There are many considerations to review in selecting the machine. Unfortunately, the ideal situation would be to have any machine and chuck available. We all know this is never the case. If your part can fit a machine with the right capabilities, that is ideal. However, it may be that you are restricted to a certain machine. Now you have to make sure the chuck mounting is compatible with the machine. What is the machine’s speed and horsepower? Is there sufficient rpm to obtain the surface footage required? Does the machine cylinder have the necessary pressure for the chuck and is there adequate cylinder stroke to actuate the chuck? Finally, is there enough swing clearance for the chuck, part and the tooling to process the part? The envelope of the machine may also restrict your capabilities.

Modifications may have to be made to the machine if your application calls for special fixturing such as an Index Chuck or a chuck with retractable locators. In most cases, when looking at Index Chucks, they require a separate hydraulic unit, double-acting cylinders, cylinder adapter, and tubing in lieu of a standard cylinder and drawbar or drawtube. Therefore, in some cases you may have to make changes to the machine. For high production applications these type of changes are usually permanent and require another area to be considered.


In just making a single piece, it is most appropriate to use a Manual Operated Chuck and Universal Jaws to clamp the part. Cycle time is not an issue because it is only a single workpiece. The part can be pecked-away-at without concern for any load from clamping or tool pressure. Tolerance and finish are wide open. This scenario plays out every day in many small shops.

High volume production of precision parts may require it to run unmanned, with clamp/unclamp detection as well as pressure monitoring and sensing of proper part location. This is only for the chucking phase…and may also require Automatic Load/Unload, automatic tool offsetting and breakage.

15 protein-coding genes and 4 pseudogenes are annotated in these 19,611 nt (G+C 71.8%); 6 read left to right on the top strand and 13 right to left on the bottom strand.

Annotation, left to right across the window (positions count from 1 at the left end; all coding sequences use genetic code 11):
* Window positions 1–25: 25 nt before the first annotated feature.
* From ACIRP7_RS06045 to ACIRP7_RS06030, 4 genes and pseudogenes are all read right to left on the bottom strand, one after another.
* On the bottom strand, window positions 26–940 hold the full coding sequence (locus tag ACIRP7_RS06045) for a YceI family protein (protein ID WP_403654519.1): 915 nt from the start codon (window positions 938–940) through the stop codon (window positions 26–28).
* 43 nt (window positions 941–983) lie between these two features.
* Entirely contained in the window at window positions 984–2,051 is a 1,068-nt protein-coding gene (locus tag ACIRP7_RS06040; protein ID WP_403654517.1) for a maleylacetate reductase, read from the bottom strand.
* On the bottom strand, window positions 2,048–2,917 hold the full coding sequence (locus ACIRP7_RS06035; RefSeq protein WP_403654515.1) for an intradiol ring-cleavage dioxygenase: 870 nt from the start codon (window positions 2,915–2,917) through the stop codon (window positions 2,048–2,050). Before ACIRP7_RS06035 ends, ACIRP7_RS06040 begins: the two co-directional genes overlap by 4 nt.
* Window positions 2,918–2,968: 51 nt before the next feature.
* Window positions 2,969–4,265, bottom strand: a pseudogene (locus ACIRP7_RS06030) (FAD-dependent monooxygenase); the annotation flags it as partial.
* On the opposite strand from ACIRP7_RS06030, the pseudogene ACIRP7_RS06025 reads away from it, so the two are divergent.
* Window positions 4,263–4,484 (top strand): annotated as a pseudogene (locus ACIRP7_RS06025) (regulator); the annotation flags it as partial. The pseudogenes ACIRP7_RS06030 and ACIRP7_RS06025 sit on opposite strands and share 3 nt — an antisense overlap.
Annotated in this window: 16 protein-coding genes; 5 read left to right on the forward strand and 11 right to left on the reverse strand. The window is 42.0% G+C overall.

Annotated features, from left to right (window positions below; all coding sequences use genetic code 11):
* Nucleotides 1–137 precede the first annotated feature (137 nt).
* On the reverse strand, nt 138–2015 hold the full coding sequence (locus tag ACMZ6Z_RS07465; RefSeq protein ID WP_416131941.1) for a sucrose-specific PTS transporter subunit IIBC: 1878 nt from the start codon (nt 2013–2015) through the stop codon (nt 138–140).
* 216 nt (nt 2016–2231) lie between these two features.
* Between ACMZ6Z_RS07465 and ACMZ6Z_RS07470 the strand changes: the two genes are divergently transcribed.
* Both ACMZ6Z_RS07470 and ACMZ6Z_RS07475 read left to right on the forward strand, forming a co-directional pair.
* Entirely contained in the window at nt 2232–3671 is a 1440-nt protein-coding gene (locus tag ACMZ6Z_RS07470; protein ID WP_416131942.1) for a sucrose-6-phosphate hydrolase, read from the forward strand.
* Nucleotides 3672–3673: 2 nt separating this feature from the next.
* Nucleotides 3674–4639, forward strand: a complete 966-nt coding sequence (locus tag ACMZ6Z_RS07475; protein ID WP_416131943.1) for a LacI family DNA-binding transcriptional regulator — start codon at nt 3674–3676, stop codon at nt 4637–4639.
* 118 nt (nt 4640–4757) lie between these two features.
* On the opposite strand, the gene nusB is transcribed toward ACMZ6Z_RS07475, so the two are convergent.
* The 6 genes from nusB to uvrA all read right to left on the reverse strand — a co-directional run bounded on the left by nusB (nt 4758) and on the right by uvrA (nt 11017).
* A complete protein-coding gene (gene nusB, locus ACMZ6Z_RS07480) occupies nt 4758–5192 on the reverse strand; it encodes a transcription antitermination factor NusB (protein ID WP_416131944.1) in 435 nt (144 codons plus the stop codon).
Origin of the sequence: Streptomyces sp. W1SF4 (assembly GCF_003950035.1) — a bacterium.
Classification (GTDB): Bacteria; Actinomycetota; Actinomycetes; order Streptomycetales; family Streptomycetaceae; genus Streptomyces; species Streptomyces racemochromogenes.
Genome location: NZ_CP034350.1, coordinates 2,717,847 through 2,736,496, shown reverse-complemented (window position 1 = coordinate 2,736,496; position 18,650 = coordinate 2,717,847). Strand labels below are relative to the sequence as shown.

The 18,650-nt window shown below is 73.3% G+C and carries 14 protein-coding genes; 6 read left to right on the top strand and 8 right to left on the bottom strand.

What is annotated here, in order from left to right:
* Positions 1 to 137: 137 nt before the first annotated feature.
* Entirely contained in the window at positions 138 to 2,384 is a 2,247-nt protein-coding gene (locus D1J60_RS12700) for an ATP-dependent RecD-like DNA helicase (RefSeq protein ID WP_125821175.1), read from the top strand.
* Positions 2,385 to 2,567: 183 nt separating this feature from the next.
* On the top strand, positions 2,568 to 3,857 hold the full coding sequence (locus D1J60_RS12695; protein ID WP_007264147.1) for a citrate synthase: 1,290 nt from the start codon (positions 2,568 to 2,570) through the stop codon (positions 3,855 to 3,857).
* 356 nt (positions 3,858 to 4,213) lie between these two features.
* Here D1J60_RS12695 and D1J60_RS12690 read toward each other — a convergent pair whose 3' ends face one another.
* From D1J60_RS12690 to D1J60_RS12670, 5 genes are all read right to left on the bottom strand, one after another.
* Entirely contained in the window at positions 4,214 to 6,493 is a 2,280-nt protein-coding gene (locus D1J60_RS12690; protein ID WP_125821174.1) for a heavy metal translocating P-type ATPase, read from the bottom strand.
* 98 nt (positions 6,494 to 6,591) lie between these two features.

Once the process is determined, the clamping method can be checked for locating the part appropriately and allowing sufficient clearance for the tooling, coolant flow and chip evacuation. The process indicates the datums for the dimensions being machined. In turn, this determines how the part is located and gripped. Now look at the tools and their tool path to make certain clearances are available. Clearances can be made as long as the integrity in clamping the part is not breached. This also holds true when allowing room for chip evacuation or coolant.

In many cases the part can not be completely machined in a single clamping. When doing the finish operation, the part may have to be oriented more precisely or in a different fashion. For example, a part may be held in a 3-Jaw Chuck for the roughing operations to remove the material with heavy depths of cut. Where roundness or concentricity are vital for the finish operation, a Collet Chuck may be the best option.

Review of each of these four categories should assist in determining the appropriate Chuck and Top Tooling to produce a quality part in a timely fashion with safety always in mind.